Iran sanctions may have little impact in Canada, except on oil prices


The fresh round of sanctions the U.S. imposed on Iran Monday threatens to close off all channels of international banking to the regime, but is unlikely to affect Canadian businesses.

The sanctions aim to block Iran’s oil exports, but the impact on oil prices may have already worked its way through the markets, though there could be some volatility in the months ahead.

And how effective the sanctions will be in cutting off Iran economically will depend on how strongly the U.S. imposes punishments on companies and countries that continue to do business there, according to Ian Lee, an expert in international trade and associate professor at Carleton University’s Sprott School of Business in Ottawa.

U.S. Secretary of State Mike Pompeo, left, and Treasury Secretary Steven Mnuchin, present details of the new sanctions on Iran in Washington on Monday. (J. Scott Applewhite/Associated Press)

As of Monday, U.S. Secretary of State Mike Pompeo said all of the sanctions lifted under Iran’s 2015 nuclear deal with world powers had been reimposed, including cutting links from Iran to the international banking system.

Pompeo said the sanctions have already cost Iran the sale of more than one million barrels of crude a day, as countries around the world sought new sources of oil.

“Our objective is to starve the Iranian regime of the revenue it uses to fund violent and destabilizing activities throughout the Middle East and, indeed, around the world,” Pompeo said. “The Iranian regime has a choice: It can either do a 180-degree turn from its outlawed course of action and act like a normal country, or it can see its economy crumble.”

Waivers on sanctions for 7 countries

But also on Monday, the U.S. announced that eight trading partners would be granted waivers to continue buying oil from Iran —  China, Greece, India, Italy, South Korea, Taiwan and Turkey.

This may be a strategy to appease those trading partners and allow them time to develop new sources of oil, but it also may have been done with an eye of the impact on oil prices, Lee said.

“They don’t want to do something too draconian and upset stability in the international oil markets,” he said.

The prospect of sanctions has been hanging over the markets and may have worked itself out in September, when the price of the Brent futures contract for oil spiked above $85 US a barrel.

Oil prices have retreated since then, as the world’s largest oil producers stepped up production, says TD economist Omar Abdelrahman.

Russia, Saudi Arabia and especially the U.S. have boosted output to replace any North American reliance on Iranian oil, he said.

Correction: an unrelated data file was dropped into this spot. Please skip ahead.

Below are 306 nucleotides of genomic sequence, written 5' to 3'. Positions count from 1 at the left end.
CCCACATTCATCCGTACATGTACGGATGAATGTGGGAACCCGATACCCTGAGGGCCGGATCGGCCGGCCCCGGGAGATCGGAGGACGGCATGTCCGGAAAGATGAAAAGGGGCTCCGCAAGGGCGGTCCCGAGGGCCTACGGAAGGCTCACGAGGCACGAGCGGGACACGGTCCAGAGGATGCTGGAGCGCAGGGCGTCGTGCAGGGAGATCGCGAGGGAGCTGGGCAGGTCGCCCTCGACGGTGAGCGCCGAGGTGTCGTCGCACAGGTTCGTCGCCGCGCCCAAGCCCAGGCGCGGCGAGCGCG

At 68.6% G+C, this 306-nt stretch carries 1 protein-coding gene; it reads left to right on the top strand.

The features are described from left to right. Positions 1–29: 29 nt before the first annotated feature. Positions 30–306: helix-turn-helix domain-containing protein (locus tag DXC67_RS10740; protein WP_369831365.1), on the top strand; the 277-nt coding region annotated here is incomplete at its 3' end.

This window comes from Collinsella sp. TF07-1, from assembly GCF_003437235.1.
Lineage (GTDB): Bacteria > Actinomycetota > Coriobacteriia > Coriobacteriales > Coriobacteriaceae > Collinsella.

On Monday, Brent crude rose as high as $74.13 US a barrel in morning trading, but ended the day down two cents at $73.40.

Expect oil price volatility

Abdelrahman expects some oil price volatility in coming months.

But when the Organization of Petroleum Exporting Countries (OPEC) meets in December to agree on new production levels, he anticipates its members will have moved to take market share from Iran.

The wild card, he says, is how long the U.S. maintains those exemptions for the eight buyers of oil from Iran. Currently, they’re set to last 180 days.

Even if those customers look elsewhere for oil, it’s not likely to do anything for Canadian producers, he said. “Most of our oil goes to the U.S. Canada doesn’t have the market dynamics to sell to India or China.”

Lee says the exemptions will “mitigate the impact of sanctions” on Iran.

“The U.S. wants to isolate Iran. Since 1979, Iran has been their biggest enemy and they’ve been on the side of the Saudis,” he said.

“But they don’t want to destroy the economy, just weaken it.”

Few Canadian businesses have rushed into Iran since the lifting of sanctions after Iran signed on to the international deal to halt its nuclear program, Lee said. He says the impact on Canadian business will be “minimal.”

Even as sanctions lifted, there were whole trade sectors, such as weapons, where Canada was still constrained from doing business because of NATO rules, he said.

A U.S. navy soldier stands guard as an oil tanker makes its way toward Bahrain port, during an exercise in the Arabian Sea on Sept. 18. (Hamad I Mohammed/Reuters)

This round of sanctions comes with a threat from the Trump administration to punish international companies that try to get around them. And the U.S. has the clout to do that.

“The biggest weapon the U.S. has is its domination of the international financial system,” Lee said. “They can cause great damage to anyone if they choose to implement it.”

EU says it will help companies do business

The other signatories to the international nuclear deal — Britain, France, Russia, China, Germany and the EU — still say they want to save it.

The European Union has said it will help its businesses get around U.S. sanctions and continue to trade with Iran. Italian and German business are among those that took advantage of the lifting of sanctions to increase their ties with Iran.

The EU’s pledge may be political spin, Lee says.

“I don’t see how they will get around the sanctions if the U.S. goes after them,” he said.

But how effective sanctions will be depends on the extent that the U.S. really cracks down, he said.

“It really depends on Trump.”


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